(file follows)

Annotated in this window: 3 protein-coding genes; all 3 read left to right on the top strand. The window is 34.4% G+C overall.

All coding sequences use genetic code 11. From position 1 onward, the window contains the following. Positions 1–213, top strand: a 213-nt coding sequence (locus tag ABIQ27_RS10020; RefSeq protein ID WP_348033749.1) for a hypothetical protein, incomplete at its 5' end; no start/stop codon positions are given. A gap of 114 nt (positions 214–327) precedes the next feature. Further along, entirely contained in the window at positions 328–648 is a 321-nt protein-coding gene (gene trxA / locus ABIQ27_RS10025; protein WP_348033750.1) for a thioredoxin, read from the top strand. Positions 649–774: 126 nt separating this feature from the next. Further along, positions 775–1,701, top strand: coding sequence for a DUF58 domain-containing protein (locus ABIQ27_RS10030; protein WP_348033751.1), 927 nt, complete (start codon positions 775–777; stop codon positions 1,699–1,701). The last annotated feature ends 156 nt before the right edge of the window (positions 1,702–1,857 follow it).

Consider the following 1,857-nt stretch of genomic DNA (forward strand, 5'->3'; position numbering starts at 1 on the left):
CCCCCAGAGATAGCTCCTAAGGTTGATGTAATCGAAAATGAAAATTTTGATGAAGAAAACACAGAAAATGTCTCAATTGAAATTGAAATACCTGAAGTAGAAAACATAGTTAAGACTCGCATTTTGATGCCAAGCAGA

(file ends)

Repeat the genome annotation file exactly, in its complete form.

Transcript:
Annotated in this window: 3 protein-coding genes; all 3 read left to right on the top strand. The window is 34.4% G+C overall.

All coding sequences use genetic code 11. From position 1 onward, the window contains the following. Positions 1–213, top strand: a 213-nt coding sequence (locus tag ABIQ27_RS10020; RefSeq protein ID WP_348033749.1) for a hypothetical protein, incomplete at its 5' end; no start/stop codon positions are given. A gap of 114 nt (positions 214–327) precedes the next feature. Further along, entirely contained in the window at positions 328–648 is a 321-nt protein-coding gene (gene trxA / locus ABIQ27_RS10025; protein WP_348033750.1) for a thioredoxin, read from the top strand. Positions 649–774: 126 nt separating this feature from the next. Further along, positions 775–1,701, top strand: coding sequence for a DUF58 domain-containing protein (locus ABIQ27_RS10030; protein WP_348033751.1), 927 nt, complete (start codon positions 775–777; stop codon positions 1,699–1,701). The last annotated feature ends 156 nt before the right edge of the window (positions 1,702–1,857 follow it).

Consider the following 1,857-nt stretch of genomic DNA (forward strand, 5'->3'; position numbering starts at 1 on the left):
CCCCCAGAGATAGCTCCTAAGGTTGATGTAATCGAAAATGAAAATTTTGATGAAGAAAACACAGAAAATGTCTCAATTGAAATTGAAATACCTGAAGTAGAAAACATAGTTAAGACTCGCATTTTGATGCCAAGCAGA